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it is that conviction that we can choose our own course and shape our own destiny that is given generations of ordinary citizens the capacity, no matter how bleak things seem, to keep moving this country forward. that is who we are. and it started in part right here in virginia. that is what our founders understood. for all of our flaws, our fate is in our own hands. that was the radical idea of america, that we decide our direction, not some king, not some despot, but us, citizens. and our progress doesn't always go in a straight line. sometimes we take two steps forward, and we might take a step back. they understood that, too.
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the idea of america is not about going backwards, it is about pushing forwards. >> [applause] mr. obama: america is a story of progress. ralph northam wants progress. he wants to take us forward, not backward. he wants to reach out for hope, not fear. that is where justin fairfax wants to take us. that is where you should want to take us. we need you to take this seriously. because our democracy is at stake, and it is at stake right here in virginia. and if you play your part, not just voting yourself, but talking to your friends and neighbors and students and coworkers, then i'm confident virginia will make the right choice, just like you did with mark warner, just like you did with tim kaine, just like you did with terry mcauliffe, just like you gave me a chance. we need your help.
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elections matter. voting matters. you can't take anything for granted. you can't sit this one out. it is up to you. if you believe in that better vision, not just of our politics, but of our common life, of our democracy, of who we are, if you want that reflected in our government, if you want our kids to see our government and feel good about it, and feel like they are represented, and you want those values that you are teaching your children reinforced, the values of generosity and tolerance and community and hard
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work and responsibility -- if you want to see that reflected, then you've got to go out there. days to knock on .ome doors you have 19 days to go out there and campaign. i started yesterday. help, tohy i need your help me count, and to help me make sure that we are making enough phone calls to get ralph northam elected, that we are making enough door knocks to get justin fairfax elected. if you do, i guarantee you, not only will route northam -- ralph
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northam be our next governor and jason fairfax your next lieutenant governor, but you'll send a message all across this great country and all around the world of just what it is that america stands for. i love you, virginia. god bless you. [applause] [captions copyright national cable satellite corp. 2017] [captioning performed by the national captioning institute, which is responsible for its caption content and accuracy. visit] ♪
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>> vice president mike pence has also been can meaning in the virginia governor's contest. at an event for and collects the comedy compare the democratic and republican positions. here is a short portion. >> ed gillespie will do the exact same thing as governor of virginia. it's why i'm here. ed has put on one of the most detailed policy plans i've ever seen, 20 policies to make life better for every virginian. it's exactly what this great state needs to move forward. at gillespie is pro-jobs, progrowth, pro-american energy, pro-life, pro-second amendment. folks, you name it, ed gillespie is on the right side of every issue.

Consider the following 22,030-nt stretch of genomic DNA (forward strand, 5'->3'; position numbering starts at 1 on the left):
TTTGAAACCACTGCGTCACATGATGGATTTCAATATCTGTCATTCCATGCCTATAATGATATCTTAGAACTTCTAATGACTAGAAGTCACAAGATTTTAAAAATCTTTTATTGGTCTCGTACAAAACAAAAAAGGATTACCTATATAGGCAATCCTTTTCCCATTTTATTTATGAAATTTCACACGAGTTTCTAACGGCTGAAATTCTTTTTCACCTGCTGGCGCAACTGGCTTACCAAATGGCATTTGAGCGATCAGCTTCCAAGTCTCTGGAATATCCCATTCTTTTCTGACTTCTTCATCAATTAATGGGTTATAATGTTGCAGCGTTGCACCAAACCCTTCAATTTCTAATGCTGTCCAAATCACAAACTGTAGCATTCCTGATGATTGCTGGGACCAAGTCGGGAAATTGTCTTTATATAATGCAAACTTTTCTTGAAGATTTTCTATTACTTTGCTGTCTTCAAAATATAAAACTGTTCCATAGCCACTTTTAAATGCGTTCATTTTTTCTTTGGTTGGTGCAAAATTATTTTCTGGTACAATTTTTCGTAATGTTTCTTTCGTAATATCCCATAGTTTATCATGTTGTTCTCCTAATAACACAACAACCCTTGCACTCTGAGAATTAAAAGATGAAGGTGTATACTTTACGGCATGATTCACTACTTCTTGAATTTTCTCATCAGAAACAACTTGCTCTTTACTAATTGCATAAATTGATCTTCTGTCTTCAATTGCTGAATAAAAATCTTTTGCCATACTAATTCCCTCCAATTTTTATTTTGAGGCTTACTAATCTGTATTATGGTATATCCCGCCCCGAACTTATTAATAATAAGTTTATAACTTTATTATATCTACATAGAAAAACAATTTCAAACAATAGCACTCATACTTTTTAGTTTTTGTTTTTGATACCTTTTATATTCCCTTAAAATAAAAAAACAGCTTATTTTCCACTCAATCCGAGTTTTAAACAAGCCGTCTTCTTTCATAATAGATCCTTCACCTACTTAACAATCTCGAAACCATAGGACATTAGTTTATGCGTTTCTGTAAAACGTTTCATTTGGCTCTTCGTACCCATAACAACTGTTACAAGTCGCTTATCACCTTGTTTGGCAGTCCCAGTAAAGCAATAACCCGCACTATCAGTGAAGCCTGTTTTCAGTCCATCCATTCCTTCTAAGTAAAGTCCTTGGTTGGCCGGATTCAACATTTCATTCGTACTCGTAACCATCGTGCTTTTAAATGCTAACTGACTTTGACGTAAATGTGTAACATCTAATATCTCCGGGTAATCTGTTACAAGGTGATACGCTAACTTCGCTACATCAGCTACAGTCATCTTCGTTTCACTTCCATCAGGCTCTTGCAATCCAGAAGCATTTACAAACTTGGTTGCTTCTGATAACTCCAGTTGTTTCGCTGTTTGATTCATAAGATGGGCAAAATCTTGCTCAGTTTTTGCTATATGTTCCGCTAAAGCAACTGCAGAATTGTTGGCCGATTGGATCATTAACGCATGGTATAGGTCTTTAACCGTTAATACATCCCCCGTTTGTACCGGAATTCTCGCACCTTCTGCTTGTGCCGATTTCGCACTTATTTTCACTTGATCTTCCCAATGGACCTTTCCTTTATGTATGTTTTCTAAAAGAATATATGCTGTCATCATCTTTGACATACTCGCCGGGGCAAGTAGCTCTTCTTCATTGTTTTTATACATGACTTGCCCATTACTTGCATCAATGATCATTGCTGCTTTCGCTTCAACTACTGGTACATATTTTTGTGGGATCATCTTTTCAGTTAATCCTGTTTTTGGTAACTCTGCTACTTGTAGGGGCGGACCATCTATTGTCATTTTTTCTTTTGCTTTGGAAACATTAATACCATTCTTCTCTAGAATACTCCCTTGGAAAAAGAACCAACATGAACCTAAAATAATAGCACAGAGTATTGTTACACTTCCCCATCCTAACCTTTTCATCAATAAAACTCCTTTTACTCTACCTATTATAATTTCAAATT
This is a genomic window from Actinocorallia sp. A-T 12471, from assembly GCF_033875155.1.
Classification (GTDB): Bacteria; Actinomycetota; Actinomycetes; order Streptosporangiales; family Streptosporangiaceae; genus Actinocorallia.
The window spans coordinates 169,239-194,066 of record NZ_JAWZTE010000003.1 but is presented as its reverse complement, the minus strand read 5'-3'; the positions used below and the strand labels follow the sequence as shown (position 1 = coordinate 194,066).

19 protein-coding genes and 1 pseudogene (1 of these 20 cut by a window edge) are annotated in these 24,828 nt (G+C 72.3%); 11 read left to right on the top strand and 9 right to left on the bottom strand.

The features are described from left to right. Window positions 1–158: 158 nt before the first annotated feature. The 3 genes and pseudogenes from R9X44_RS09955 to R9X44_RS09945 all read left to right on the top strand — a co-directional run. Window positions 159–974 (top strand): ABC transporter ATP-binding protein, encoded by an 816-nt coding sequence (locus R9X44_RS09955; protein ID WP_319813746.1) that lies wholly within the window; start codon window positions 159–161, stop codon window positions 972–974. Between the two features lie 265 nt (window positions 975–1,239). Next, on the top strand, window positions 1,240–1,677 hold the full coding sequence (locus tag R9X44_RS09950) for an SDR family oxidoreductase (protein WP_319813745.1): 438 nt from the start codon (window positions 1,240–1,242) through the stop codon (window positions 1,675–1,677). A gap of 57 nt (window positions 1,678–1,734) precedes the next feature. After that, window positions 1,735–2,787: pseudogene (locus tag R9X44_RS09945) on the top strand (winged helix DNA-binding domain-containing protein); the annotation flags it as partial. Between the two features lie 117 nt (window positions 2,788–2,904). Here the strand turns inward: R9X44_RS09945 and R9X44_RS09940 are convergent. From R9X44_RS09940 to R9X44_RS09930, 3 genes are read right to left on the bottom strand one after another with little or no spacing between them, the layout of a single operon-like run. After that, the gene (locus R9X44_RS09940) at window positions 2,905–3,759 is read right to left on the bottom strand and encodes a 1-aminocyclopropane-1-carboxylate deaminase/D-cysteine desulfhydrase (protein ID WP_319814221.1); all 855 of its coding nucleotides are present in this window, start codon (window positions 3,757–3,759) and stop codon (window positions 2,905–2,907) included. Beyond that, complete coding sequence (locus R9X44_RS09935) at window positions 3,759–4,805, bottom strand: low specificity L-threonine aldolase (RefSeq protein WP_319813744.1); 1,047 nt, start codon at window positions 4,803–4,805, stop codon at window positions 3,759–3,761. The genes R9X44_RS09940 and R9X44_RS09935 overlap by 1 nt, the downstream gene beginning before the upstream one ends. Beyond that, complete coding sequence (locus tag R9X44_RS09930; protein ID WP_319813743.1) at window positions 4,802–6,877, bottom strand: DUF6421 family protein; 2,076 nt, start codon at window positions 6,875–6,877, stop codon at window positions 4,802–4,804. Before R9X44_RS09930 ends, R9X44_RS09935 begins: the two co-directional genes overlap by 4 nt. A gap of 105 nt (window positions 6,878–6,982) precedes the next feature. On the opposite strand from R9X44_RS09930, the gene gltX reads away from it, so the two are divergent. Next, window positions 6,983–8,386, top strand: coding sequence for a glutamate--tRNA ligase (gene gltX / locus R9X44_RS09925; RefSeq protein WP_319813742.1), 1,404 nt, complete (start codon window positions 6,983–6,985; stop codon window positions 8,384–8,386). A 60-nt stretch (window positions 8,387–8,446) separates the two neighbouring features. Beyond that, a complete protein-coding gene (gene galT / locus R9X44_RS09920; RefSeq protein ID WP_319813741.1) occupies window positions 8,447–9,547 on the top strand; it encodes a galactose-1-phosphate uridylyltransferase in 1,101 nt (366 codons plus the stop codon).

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but you know the same cannot be said of his opponent. there is a reason virginia's economy has not barely budged in recent years. it is because of the bad policy supported by ralph northam and his election as governor would only make things worse. ralph northam has voted to raise taxes. he wants to repeal virginia's right to work law. he opposes affordable energy for virginia families and job creators. ralph northam kassie tie-breaking vote against the bill in the state senate to crack down on sanctuary cities. withillespie will stand president trump to put the prosperity and security of the people of virginia first, and we will ban sensuality cities from virginia once and for all. cities from virginia once and for all. [applause]
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this election really is about the future. if virginia votes to make ed gillespie the governor, i know virginia's future will be broader than ever before. with president trump's support because ed gillespie has always been there. has always been there when the republican party needed him, when the good people of virginia needed him, and when the country needed him most. ed was there when another republican president needed a steady hand. ed was there when the republican party needed strong national leadership. when somebody needed to step up and take a long shot raced to the people of virginia a strong conservative voice in washington. was right there standing shoulder to shoulder with me campaigning for the trump-pence team all across virginia. ed gillespie was there. the truth is, ed gillespie has
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always been there, that is why we are here. today, president trump and i are asking every virginia patriot, do everything you can to elect ed gillespie as the next governor. >> former president bush came out of retirement this week to talk about politics, speaking in new york city, where he talked about alleged cyber attacks during the toy 16 elections, raise leadership, and more. this is about 20 minutes. >> thank you all. thank you. ok. gracias. a face only a mother could love. [laughter] no, i love you, ramon.